According to the Ynet news site, Elasibi’s family contacted Arab rights group Mossawa Center, which said its investigation showed that the police had obtained legal advice before giving their initial versions of the incident to PIID investigators.
Elasibi’s body was reportedly transferred to the Abu Kabir Forensic Institute, where it was decided to perform an autopsy at the request of the family.
Former Jerusalem police chief Yair Itzhaki said at a cultural event in Rishon Lezion on Saturday that it seemed unlikely there was any footage of the incident.
“I don’t see the possibility that there is no police documentation. I personally put the array of security cameras there,” Itzhaki said.
An unnamed former senior police commander expressed similar sentiments about the lack of publicly released footage in comments to the Ynet news site.
“The place is flooded with cameras, so unless there was a system malfunction, I find it hard to believe they didn’t record the shooting,” the former commander said. “The road to the gate is also filmed so it makes no sense that the incident was not filmed.”
Witnesses told the Ynet news site that Elasibi was unarmed and did not pose a danger to the officers.
“The police were treating a woman inappropriately and he intervened and tried to help her – then they shot him. The shooting was unnecessary,” said an anonymous witness.
However, police have doubled down on their version of events, issuing multiple statements condemning “false publications” about the incident, including claims that the area was covered by CCTV.
The force also released statements from some of the police involved.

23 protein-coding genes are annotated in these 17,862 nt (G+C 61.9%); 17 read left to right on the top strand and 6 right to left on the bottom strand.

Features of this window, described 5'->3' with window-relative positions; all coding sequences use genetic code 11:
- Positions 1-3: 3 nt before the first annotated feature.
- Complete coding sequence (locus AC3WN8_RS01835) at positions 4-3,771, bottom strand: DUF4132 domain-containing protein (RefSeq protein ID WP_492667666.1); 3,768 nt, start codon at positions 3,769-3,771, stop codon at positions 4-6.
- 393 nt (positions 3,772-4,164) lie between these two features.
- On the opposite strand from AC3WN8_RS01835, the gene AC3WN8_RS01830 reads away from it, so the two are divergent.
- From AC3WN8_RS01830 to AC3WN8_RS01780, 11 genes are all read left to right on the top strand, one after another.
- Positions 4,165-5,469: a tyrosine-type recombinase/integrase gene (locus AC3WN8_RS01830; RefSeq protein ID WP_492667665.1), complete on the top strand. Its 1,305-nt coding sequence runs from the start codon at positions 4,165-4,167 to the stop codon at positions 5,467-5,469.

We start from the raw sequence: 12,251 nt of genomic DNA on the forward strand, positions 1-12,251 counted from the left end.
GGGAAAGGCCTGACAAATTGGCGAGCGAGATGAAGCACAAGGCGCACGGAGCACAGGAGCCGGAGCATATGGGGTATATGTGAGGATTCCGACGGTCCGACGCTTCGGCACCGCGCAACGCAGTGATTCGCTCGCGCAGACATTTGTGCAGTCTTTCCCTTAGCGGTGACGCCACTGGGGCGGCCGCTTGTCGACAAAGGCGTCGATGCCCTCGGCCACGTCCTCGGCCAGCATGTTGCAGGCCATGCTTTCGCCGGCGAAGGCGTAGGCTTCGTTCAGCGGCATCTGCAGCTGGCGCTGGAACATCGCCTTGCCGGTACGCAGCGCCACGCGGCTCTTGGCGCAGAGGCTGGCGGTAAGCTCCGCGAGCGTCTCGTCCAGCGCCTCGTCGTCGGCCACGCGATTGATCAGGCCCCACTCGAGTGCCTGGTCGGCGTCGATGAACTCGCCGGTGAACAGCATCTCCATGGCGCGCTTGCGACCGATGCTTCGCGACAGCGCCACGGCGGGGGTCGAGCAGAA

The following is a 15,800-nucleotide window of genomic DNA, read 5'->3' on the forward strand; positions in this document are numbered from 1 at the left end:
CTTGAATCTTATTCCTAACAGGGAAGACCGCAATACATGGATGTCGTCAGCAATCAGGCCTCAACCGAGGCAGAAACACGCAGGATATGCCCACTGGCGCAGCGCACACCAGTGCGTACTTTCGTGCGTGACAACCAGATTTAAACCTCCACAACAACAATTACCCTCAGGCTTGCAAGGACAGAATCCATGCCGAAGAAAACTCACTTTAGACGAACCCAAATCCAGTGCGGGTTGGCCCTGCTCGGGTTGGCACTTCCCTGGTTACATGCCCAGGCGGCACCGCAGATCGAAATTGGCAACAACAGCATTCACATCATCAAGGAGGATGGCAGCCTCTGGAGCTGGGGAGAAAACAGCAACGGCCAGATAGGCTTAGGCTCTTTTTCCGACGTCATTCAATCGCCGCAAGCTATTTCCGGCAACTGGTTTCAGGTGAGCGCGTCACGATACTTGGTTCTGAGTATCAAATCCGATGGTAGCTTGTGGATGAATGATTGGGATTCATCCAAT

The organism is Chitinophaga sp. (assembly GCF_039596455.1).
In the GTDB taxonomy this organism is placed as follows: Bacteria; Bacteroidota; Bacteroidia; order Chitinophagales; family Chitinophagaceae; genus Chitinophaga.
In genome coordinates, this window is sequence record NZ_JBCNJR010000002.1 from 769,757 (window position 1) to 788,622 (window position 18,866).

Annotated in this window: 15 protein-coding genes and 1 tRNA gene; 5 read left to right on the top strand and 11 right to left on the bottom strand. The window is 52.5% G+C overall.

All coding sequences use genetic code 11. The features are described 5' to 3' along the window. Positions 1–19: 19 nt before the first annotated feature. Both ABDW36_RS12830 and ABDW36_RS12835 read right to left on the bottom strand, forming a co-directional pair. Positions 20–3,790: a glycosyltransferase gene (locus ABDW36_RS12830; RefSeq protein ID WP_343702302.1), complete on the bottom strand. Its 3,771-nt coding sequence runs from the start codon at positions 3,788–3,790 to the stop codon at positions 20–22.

“I was checking on the suspect, I asked where he was from and asked him to leave because the area was closed at that time,” said an officer identified as ‘Mem’ only, the first initial of his name. “He argued with me and I took him towards the exit. At a certain point the attacker turned to me, grabbed my gun and managed to fire a few shots towards me [Border Police] officers. I managed to take control of him within seconds, took the weapon out of his hands and neutralized him and the second policeman with me.”
His partner ‘Yud’ said: “I felt that our lives were in serious danger. If I hadn’t tackled him, shot him and neutralized him, he would have shot me, my partner and the Border Police.”
A Border Police officer, ‘Lamed,’ supported her testimony, saying that the suspect “pointed the gun at my head” and that she hid behind a cement pillar while it was burning. Another said, ‘Mem,’ “If the cop hadn’t shot and neutralized him, we wouldn’t be here.”
For Palestinian Muslims, worshiping at the site’s Al-Aqsa mosque – the third holiest site in Islam – is a central part of the holy month of Ramadan. Jews respect the same site as the Temple Mount, the holiest site in Judaism as the site of the ancient Temples.
The Muslim holy month of Ramadan, which began last week and will end on April 21, often sees heightened Israeli-Palestinian tensions, with frictions already high this year in Jerusalem and across the West Bank after months of deadly violence.